Regarding the frame, you caught me recycling…it’s actually a shadowbox frame I had that fit the print perfectly (which my brother and sister in law bought me in San Francisco) so I stuck it in there. I’ve been meaning to switch the hanging stuff on the back and flip it so you can’t see the hinges for like three years and you can see how far I’ve got with that.

      Regarding light switches, I think it’s a matter of preference. My absolute favorites are push button, but they are difficult to dim and can only be ganged in pairs (I think, maybe three….I know you can’t do large quantities of switches together). If I can’t have those (they are $$$) I like to go with traditional flip switches. The paddle style are too contemporary for my taste, but I do like the that you can’t see the screws. Especially because I am OCD enough that all the screws have to have the line going up and down or it makes me nuts. Wow….there’s a glimpse into my personality I could have kept to myself–that’s terrifying! Anyway, we’ve used some of the other kinds on some projects, usually in conunction with a whole house automation system and they’re fine too. For my humble little house, old school flip switches were adequate. 9 times out of 10 I choose anything traditional and classic and old school but that doesn’t make newer styles of things bad.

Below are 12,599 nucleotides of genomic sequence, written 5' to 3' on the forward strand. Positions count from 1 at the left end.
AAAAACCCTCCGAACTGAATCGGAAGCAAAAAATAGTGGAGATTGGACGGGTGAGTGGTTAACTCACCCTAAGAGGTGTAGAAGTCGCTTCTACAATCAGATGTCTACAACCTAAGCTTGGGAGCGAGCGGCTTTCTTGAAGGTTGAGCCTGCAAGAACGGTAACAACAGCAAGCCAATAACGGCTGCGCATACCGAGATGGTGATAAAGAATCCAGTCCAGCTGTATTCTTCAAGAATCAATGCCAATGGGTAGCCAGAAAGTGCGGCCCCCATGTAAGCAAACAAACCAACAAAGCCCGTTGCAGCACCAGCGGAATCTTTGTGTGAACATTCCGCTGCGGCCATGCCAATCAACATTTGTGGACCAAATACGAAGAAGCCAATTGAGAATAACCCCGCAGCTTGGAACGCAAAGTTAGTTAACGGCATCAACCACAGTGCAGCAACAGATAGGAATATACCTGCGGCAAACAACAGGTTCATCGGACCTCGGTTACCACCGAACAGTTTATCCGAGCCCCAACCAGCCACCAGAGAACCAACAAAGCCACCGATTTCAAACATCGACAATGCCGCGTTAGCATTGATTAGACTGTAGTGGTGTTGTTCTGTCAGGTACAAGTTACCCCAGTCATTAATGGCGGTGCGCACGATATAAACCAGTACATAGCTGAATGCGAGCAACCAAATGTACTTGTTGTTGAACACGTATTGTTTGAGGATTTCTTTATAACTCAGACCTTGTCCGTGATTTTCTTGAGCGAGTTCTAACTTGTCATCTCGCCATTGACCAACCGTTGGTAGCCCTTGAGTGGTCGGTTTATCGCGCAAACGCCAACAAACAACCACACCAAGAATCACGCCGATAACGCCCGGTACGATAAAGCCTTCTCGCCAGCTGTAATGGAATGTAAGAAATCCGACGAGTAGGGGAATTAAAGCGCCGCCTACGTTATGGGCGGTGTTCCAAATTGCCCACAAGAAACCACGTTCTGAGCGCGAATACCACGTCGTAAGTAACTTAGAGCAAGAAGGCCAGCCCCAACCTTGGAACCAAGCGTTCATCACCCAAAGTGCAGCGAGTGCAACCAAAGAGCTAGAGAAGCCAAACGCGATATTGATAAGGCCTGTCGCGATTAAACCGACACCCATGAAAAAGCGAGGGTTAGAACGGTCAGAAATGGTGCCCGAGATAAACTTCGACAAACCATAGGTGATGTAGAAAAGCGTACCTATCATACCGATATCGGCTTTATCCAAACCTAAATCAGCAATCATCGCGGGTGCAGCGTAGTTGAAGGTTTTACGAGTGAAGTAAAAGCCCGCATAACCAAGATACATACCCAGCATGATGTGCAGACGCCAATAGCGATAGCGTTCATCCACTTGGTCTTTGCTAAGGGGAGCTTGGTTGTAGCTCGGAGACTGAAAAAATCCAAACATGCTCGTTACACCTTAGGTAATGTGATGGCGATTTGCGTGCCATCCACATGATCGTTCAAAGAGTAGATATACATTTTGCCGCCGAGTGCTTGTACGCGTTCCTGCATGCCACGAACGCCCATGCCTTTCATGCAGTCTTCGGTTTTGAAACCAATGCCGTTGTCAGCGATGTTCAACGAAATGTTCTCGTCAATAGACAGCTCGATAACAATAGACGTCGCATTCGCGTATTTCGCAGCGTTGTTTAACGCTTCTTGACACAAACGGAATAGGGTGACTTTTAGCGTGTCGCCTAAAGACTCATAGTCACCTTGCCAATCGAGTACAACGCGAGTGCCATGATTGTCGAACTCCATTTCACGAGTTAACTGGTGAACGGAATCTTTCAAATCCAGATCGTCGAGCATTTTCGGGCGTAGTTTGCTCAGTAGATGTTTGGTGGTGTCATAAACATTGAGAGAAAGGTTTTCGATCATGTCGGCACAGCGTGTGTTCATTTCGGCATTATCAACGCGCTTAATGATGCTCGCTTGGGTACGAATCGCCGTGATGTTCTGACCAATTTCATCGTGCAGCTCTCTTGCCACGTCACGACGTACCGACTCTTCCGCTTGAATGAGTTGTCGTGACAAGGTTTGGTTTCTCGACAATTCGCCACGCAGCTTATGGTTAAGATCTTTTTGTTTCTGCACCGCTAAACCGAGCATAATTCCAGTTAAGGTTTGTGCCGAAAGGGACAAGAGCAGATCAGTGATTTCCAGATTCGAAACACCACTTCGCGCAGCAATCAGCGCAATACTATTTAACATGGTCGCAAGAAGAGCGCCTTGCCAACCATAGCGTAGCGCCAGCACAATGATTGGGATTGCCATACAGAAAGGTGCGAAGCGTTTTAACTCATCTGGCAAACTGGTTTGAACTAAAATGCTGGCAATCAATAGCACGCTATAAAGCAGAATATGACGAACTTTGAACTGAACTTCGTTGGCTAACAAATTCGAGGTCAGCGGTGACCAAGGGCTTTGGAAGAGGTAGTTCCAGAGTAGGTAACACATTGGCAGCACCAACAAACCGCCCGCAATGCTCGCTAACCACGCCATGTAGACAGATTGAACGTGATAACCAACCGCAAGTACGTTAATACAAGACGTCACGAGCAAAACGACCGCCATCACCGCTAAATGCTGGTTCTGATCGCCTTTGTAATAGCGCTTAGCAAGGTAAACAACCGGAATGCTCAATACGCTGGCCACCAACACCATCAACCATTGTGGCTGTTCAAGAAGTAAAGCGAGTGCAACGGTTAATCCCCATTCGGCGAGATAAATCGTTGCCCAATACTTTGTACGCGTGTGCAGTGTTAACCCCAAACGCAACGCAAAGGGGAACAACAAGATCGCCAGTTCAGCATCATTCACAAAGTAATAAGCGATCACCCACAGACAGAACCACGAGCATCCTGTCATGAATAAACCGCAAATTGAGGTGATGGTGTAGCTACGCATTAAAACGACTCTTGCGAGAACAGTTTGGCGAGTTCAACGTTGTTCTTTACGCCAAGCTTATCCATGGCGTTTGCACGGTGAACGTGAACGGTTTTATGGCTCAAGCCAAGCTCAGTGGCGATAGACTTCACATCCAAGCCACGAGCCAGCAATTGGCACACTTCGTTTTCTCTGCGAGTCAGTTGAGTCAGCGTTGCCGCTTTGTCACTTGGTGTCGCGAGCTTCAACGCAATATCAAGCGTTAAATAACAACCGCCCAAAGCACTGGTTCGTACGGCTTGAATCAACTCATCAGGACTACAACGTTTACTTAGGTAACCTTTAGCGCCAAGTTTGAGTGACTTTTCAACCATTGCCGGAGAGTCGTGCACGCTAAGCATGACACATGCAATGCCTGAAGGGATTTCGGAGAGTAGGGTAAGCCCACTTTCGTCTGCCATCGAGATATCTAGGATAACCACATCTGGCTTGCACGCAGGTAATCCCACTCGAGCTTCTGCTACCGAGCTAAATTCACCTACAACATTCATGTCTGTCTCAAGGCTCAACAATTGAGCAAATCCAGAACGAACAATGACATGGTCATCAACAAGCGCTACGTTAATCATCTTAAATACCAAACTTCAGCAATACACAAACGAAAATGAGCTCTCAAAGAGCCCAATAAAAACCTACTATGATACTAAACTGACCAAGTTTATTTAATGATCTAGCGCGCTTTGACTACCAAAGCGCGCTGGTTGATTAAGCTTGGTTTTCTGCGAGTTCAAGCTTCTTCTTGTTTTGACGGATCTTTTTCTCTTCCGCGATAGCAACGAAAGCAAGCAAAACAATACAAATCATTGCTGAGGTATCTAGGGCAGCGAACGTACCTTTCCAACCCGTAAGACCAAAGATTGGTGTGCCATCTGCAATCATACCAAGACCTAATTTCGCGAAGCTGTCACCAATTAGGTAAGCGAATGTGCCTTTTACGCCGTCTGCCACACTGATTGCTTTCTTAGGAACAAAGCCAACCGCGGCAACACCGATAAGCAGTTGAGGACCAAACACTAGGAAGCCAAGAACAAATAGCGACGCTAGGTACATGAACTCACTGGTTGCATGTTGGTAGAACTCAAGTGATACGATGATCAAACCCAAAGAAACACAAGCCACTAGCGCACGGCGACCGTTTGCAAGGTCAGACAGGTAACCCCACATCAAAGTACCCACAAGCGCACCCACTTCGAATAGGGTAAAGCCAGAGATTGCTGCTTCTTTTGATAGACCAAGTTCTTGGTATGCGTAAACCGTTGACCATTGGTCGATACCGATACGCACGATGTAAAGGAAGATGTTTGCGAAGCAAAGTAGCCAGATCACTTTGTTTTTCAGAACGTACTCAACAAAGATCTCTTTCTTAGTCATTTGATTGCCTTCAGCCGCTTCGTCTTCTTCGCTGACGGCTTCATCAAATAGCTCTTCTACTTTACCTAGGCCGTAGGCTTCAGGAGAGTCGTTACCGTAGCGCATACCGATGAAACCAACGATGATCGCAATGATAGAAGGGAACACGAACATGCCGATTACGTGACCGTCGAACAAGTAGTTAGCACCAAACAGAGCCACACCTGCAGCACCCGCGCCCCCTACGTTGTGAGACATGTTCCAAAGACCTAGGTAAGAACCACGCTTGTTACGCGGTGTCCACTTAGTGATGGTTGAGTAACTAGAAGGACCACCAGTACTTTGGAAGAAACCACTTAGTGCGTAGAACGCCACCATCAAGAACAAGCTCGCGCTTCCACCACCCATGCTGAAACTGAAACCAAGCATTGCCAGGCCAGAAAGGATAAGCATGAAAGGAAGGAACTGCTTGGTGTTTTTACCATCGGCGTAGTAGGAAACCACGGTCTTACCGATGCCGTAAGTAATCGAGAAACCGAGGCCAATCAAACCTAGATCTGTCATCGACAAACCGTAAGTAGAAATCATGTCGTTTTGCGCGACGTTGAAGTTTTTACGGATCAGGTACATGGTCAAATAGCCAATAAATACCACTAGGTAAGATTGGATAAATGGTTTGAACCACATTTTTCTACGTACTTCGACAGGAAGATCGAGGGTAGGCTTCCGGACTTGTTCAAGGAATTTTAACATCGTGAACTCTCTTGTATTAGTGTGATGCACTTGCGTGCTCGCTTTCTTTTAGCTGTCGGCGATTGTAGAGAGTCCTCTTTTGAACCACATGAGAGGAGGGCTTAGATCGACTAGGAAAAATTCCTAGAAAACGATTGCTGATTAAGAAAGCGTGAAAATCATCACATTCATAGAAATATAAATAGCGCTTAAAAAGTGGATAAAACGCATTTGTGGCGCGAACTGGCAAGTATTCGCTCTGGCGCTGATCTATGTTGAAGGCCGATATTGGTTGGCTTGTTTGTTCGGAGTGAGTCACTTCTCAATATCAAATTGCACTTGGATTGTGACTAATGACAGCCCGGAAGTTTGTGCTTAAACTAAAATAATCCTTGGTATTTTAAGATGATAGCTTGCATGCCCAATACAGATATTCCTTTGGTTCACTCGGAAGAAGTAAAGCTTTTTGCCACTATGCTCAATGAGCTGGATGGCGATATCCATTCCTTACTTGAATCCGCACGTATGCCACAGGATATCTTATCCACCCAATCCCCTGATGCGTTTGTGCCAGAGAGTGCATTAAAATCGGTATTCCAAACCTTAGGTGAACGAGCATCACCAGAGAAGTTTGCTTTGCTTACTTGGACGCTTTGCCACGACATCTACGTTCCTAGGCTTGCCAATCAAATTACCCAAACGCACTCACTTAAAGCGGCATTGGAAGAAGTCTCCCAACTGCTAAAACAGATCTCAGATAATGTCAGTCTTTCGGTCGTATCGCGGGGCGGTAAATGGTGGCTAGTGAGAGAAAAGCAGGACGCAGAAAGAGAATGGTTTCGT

The control above the light switches is for the whole house A/V system…there’s a speaker in the ceiling above the sink. I have no idea why I didn’t have it installed next to the light switches instead of half way up the damn wall, but it’s there so I’m living with it.

      -doug

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  6. I love the archway! Great idea! And the tiles are perfect next to the dark wood floors. Such a beautiful bathroom! Can’t wait to see the rest of your home!